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PostPosted: Thu Sep 22, 2022 2:23 pm 
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Cocobolo
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Good day all. Some months back I finished my first cutaway dread with EAB back and Sides. It has a couple of the tonal behaviors I expected to be different from the EIR I normally use. I say this as compared to the 6 previous EIR guitars that were geometrically identical and all using the same top species, and for the most part, have been quite consistent in their sound. The Blackwood guitar projects quite a bit more, is noticeably brighter, and has a little less low end. Not surprising attributes, given my understanding of the species.

What I didn't expect was, what to my ear sounds like, fewer and more pronounced harmonics that make it much more sensitive to tuning. This isn't to say it doesn't play in tune, or can't be tuned satisfactorily, but it really needs to be dead on for my ear to enjoy.

Has anyone found this typical of the more dense tone woods? I don't have the need to do another in this species any time soon, but I'm wondering if this is something I can expect in the future, or if this was an atypical experience.

*insert every possible disclaimer about no two guitars are the same, every tree is different, you can't judge a guitar by it's species, etc, etc, etc.* 8-)



These users thanked the author TerrenceMitchell for the post: Pmaj7 (Fri Sep 23, 2022 2:29 pm)
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PostPosted: Thu Sep 22, 2022 2:31 pm 
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Not that it matters, but this is what it looks like:

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These users thanked the author TerrenceMitchell for the post: Durero (Sat Sep 24, 2022 4:41 pm)
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PostPosted: Thu Sep 22, 2022 4:16 pm 
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I've only played 2 blackwood guitars, and they were both Taylors. I thought they sounded great, and I am not a Taylor fan at all. In fact, one of them sounded terrific and I recommended that a client of mine purchase it. He played it, but waited a couple days to make a decision - which he regretted. Someone else came in, and was told that I liked it, so they popped for it first.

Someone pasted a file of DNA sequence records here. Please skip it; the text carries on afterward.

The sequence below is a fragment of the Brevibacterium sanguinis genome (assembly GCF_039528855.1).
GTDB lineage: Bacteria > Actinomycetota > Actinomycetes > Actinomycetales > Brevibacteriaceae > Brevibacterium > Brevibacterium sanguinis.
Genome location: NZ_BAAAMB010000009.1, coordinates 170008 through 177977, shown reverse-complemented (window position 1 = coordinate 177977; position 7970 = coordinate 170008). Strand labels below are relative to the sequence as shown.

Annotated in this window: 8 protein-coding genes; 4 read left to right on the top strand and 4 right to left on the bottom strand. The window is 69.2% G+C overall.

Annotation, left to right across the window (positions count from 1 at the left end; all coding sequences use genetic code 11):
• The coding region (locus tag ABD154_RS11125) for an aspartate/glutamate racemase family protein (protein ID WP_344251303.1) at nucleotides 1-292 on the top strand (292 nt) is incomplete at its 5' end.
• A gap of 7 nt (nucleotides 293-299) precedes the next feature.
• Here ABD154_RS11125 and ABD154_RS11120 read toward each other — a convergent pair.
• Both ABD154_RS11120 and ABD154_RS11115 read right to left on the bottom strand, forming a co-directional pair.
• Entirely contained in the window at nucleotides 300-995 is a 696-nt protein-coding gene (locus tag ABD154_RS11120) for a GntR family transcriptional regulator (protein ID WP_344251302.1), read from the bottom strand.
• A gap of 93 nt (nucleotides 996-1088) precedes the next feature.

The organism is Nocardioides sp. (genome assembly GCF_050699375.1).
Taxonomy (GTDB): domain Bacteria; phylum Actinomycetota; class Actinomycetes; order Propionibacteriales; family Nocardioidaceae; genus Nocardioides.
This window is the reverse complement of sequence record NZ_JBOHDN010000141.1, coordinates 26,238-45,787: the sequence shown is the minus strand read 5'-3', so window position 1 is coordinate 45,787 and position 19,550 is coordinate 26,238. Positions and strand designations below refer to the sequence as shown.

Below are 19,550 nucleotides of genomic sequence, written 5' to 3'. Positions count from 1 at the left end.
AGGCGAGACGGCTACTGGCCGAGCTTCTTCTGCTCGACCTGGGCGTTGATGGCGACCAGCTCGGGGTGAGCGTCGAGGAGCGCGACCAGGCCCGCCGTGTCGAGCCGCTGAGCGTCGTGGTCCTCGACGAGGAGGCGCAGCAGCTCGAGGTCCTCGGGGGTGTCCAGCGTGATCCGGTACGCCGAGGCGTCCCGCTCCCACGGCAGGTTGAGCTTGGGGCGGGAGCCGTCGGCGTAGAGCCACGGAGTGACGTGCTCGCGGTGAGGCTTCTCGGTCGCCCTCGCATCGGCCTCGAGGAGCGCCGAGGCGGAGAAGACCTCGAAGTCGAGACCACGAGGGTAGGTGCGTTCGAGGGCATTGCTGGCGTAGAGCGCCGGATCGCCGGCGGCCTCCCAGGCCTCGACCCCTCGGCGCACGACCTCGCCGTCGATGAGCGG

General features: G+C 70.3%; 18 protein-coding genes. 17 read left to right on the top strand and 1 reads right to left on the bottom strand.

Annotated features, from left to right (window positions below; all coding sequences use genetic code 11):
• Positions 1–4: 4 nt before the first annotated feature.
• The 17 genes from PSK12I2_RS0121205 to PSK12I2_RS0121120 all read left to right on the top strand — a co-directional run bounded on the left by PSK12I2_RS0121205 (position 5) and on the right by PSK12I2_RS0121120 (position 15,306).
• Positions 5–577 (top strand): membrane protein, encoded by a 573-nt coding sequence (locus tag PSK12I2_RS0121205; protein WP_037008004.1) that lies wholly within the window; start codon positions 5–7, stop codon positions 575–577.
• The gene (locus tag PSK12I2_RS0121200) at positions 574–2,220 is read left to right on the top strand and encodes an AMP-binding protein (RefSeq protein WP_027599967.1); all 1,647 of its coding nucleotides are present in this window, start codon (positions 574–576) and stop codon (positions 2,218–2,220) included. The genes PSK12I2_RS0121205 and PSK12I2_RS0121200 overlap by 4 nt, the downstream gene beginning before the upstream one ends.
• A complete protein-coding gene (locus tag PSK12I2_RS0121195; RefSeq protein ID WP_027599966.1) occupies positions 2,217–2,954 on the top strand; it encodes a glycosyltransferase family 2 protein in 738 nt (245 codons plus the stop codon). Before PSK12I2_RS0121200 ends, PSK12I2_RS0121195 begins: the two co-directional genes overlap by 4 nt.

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PostPosted: Thu Sep 22, 2022 4:41 pm 
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That's a beauty Terry.

Nothing not to like there at all. Like the headstock, bridge, armrest, woods, finish - well the hole shebang!

Nice work.

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These users thanked the author rbuddy for the post: TerrenceMitchell (Thu Sep 22, 2022 4:43 pm)
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PostPosted: Thu Sep 22, 2022 5:21 pm 
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Love the top of the headstock! All else is cool, too, but I especially like the leaf inlay.

Regarding the harmonics you don't like, the Gore/Gilet book talks about how the different resonances of the guitar can conflict and cause what is heard as a tuning problem. Maybe take some modal tuning diagnostic steps, like attaching some putty to the top or the sides, and see how it sounds with that additional weight in those locations?


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PostPosted: Thu Sep 22, 2022 6:27 pm 
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Yea Don, that's probably worth trying. I usually do a spectrum analysis of the top's tap tones once the guitar is strung up for documentation purposes, but I built this one for myself and got a little lazy.


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PostPosted: Fri Sep 23, 2022 2:39 pm 
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Thanks for the rundown Terrence, sounds like an interesting tonel profile. What does the E stand for in EAB?

Hard to believe Taylor is using African Blackwood, maybe Australian? Chris, you must have quite a reputation!

Pat

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These users thanked the author Pmaj7 for the post: TerrenceMitchell (Fri Sep 23, 2022 4:22 pm)
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PostPosted: Fri Sep 23, 2022 4:20 pm 
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Cocobolo
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Pmaj7 wrote:
Thanks for the rundown Terrence, sounds like an interesting tonel profile. What does the E stand for in EAB?

Hard to believe Taylor is using African Blackwood, maybe Australian? Chris, you must have quite a reputation!

Pat



Sorry about that. When I bought it from LMI (almost a year back now) I believe they were calling it East African Blackwood... though my memory isn't as good as it used to be. They no longer offer it, but have another term for the Blackwood they are selling. Haven't researched it to see what might be the difference.